7. in_selectors: The selectors through which the agent will listen to incoming messages.
  8. out_selectors: The selectors through which the agent will emit back messages.
  9. args : Arguments we want to pass to our agent, in this case, it is the ports, which is the list of ports to scan.
  10. docker_file_path: The path to the dockerfile that will assemble the docker image of the agent.
  11. docker_build_root: Docker build directory for automated release build.

Supported agent mixins

  1. AgentHealthcheckMixin: The agent health check mixin ensures that agents are operational. It runs a webservice (defaults to that must return 200 status and OK as a response. The mixin enables adding multiple health check callbacks that must all return True. The status is checked using the endpoint and will return OK if all is good, and NOK in case one of the checks fails.
    Since the check might fail in a different way, for instance, in case a check callback throws an exception, the web service intentionally does not catch them to make it easier to detect and debug. Health check should check for the presence of the OK and not the absence of NOK.

Typical usage:

status_agent = agent_healthcheck_mixin.AgentHealthcheckMixin()
  1. AgentReportVulnMixin: This mixin implements the logic of fetching entries from the knowledge base, and emitting vulnerability messages.
  2. AgentPersistMixin: This mixin implements the logic to persist data. It enables distributed storage for a group of agent replicas or for a single agent that needs reliable storage. A typical use-case is ensuring that a message value is processed only once in case multiple other agent are producing duplicates or similar ones.

Typical usage:

status_agent = agent_persist_mixin.AgentPersistMixin(agent_settings)
status_agent.set_add('crawler_agent_asset_dna', dna)
is_new =  not status_agent.set_is_member()


All agents communicate via messages. A message can contain information like an IP address, a file blog or subdomain list. Messages are automatically serialized based on the selector. This makes it easy to transmit/send the messages. The format follows these rules:

  • Messages are serialized using the protobuf format. Protobufs are a data exchange format used to serialize structured data. Protobuf is used as it is a binary compact serialization format that support bytes types with no intermediary (expansive) encoding.
  • Messages follow a hierarchy where the fields of a child selector must contain all the fields of the parent message. This applies to both incoming and outgoing messages. For instance if the message of selector /foo/bor has the definition:
   color: str
   size: int

The message with selector /foo/bar/baz must have the fields color and size, for instance:

   color: str
   size: int
   weight: int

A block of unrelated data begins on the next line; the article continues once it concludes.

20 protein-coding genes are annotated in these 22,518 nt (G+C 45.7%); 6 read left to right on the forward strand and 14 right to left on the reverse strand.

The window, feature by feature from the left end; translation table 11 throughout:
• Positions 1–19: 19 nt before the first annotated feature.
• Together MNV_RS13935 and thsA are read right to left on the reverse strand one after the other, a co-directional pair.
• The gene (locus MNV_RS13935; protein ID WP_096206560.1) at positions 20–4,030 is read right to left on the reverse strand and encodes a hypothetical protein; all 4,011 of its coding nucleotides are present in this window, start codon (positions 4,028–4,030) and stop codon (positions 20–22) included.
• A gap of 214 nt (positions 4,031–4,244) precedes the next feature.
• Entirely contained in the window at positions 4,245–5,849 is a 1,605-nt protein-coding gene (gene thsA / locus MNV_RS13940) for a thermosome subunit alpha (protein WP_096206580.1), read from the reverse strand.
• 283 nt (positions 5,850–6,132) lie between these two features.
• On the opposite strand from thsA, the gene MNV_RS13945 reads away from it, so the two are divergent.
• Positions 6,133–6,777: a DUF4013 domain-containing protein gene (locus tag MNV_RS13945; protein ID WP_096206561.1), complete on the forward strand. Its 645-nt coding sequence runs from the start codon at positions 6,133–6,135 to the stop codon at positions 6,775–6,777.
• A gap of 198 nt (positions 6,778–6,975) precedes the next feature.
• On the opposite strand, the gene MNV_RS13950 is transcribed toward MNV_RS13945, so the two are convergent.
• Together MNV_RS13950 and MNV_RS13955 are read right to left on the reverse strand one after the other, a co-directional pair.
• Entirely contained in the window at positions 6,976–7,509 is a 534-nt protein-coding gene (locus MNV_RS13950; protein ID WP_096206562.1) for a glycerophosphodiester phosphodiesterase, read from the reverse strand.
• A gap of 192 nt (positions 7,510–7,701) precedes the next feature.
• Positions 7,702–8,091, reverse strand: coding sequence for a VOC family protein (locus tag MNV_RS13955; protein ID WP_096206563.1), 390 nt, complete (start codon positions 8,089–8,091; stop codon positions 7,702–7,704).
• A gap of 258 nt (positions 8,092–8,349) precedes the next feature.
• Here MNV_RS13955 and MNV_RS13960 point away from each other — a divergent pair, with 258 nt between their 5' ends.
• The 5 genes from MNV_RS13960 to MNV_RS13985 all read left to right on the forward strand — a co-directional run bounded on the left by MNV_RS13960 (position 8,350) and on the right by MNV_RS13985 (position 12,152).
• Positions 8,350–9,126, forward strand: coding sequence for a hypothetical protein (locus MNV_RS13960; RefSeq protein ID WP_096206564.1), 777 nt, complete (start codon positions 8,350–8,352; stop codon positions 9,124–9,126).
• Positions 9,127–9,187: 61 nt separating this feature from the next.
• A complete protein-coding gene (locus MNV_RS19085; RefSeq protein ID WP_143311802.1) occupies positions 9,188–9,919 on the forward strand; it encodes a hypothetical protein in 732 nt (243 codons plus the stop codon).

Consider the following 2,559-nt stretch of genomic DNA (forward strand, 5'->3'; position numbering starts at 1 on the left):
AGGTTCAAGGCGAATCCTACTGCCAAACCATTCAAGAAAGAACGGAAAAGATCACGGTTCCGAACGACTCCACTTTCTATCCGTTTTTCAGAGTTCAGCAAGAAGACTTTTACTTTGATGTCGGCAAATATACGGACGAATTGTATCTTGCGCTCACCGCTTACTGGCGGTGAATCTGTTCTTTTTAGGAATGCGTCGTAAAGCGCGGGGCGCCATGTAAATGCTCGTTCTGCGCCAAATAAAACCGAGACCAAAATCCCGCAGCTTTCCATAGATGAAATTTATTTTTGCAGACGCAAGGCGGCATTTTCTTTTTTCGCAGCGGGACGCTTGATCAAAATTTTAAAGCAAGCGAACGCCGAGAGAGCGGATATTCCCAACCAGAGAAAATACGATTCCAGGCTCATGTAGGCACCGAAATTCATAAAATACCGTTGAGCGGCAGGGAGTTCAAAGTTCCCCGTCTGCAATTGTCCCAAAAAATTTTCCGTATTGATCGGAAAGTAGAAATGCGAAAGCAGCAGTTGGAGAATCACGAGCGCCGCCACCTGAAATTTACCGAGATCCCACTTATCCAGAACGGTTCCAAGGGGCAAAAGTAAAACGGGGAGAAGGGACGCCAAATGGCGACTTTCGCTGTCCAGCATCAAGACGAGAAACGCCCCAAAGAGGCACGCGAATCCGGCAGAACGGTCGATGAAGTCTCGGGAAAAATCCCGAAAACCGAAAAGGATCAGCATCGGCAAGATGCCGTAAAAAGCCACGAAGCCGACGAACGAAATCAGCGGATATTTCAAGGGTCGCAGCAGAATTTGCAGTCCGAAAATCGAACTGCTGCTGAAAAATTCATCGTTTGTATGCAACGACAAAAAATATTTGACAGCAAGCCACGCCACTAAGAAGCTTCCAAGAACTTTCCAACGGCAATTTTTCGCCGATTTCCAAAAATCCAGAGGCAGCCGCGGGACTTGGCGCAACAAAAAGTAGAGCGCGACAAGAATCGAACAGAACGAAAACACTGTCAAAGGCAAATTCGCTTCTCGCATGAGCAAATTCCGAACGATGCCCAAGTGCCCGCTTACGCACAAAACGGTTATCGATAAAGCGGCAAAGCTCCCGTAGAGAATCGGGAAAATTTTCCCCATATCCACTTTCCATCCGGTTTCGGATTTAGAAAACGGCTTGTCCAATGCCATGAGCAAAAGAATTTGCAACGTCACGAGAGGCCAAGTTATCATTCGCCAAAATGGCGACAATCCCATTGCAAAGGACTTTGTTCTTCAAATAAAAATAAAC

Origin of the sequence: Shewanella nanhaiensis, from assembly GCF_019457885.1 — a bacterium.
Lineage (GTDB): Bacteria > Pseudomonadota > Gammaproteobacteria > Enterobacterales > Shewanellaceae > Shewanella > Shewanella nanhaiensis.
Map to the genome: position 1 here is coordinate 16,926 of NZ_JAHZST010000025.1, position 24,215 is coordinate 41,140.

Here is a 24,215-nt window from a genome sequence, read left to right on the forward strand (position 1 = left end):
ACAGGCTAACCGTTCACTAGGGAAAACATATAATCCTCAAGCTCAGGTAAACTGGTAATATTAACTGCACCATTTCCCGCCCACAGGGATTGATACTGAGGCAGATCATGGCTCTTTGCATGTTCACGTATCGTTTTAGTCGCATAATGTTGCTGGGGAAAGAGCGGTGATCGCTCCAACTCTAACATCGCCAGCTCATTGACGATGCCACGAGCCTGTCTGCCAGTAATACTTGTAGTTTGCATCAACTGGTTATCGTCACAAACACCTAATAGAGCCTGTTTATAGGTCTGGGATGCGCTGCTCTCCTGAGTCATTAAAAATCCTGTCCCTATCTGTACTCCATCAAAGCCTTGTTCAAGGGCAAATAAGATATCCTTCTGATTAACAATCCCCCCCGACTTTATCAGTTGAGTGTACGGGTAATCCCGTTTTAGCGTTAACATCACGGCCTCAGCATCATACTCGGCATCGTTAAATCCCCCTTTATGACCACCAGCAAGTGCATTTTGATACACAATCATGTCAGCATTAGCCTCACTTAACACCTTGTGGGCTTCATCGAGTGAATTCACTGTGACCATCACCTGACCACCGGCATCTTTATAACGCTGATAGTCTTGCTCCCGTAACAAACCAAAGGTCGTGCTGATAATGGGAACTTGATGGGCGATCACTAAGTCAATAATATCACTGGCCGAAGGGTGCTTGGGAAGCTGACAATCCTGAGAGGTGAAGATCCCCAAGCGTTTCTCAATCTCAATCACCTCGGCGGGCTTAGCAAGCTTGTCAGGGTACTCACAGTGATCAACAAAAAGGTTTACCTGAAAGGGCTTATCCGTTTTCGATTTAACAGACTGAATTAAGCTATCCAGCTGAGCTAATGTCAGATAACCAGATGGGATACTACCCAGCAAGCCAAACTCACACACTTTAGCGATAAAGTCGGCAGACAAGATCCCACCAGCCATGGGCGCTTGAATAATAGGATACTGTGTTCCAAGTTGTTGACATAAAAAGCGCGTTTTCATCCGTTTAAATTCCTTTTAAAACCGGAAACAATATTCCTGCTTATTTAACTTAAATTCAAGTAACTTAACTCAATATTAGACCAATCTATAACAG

The fields expected in a particular message, their types and whether these fields are required or not, are specified using protobuf. A schema for a particular use of protocol buffers associates data types with field names, using integers to identify each field.

Example of a protobuf file for Nmap’s v3.asset.ip.v4.port out-selector

syntax = "proto2";

package v3.asset.ip.v4.port;

message Message {
 optional string host = 1;
 optional string mask = 2;
 optional int32 version = 3 [default = 4];
 optional uint32 port = 5;
 optional string protocol = 6;
 optional string state = 7;

All protos are defined in ostorlab > agent > message > proto > v3. Each folder in v3 is named after its selector. For example, the folder asset contains all the protos for selectors that start with v3.asset*.

Image of Protos

Structure of the Message data class

The message data class is in charge of data serialization and deserialization based on the source or destination selector. This data class has two methods, from_data and from_raw. These methods provide a convenient way to avoid directly handling protobuf messages and the not so friendly protobuf API.

  • from_data: Generates a message from structured data and destination selector (target selector used to define the message format) and returns a message with both raw and data definitions. The selector passed to this method must specify the version in use.
  • from_raw: Generates a message from raw data (raw data to be deserialized to a pythonic data structure) and source selector, and returns a message with both raw and data definitions. The selector must specify the version in use.


Agents support running and dynamically multiple replicas. The agent SDK has the tool to implement multiple instance functionality, like distributed locking, distributed storage, and message load balancing.

Agents can be dynamically scaled by looking up the docker service name and running the command: docker service scale <service_name>=<replicas_count>

It is also possible to set the initial replicas count directly when running a scan in the agent group definition YAML file.

The Local Runtime

Ostorlab has support for multiple runtimes and ships with a local runtime. The local runtime runs locally on docker swarm thanks to its ease of use and lightweight properties. Support for multiple runtimes makes it possible to add other runtimes like running the scan agents on top of Kubernetes. The runtimestarts a vanilla RabbitMQ service, a vanilla Redis service, starts all the agents listed in the AgentRunDefinition, ensures that they’re healthy, and then injects the target asset.

1. Creating the Database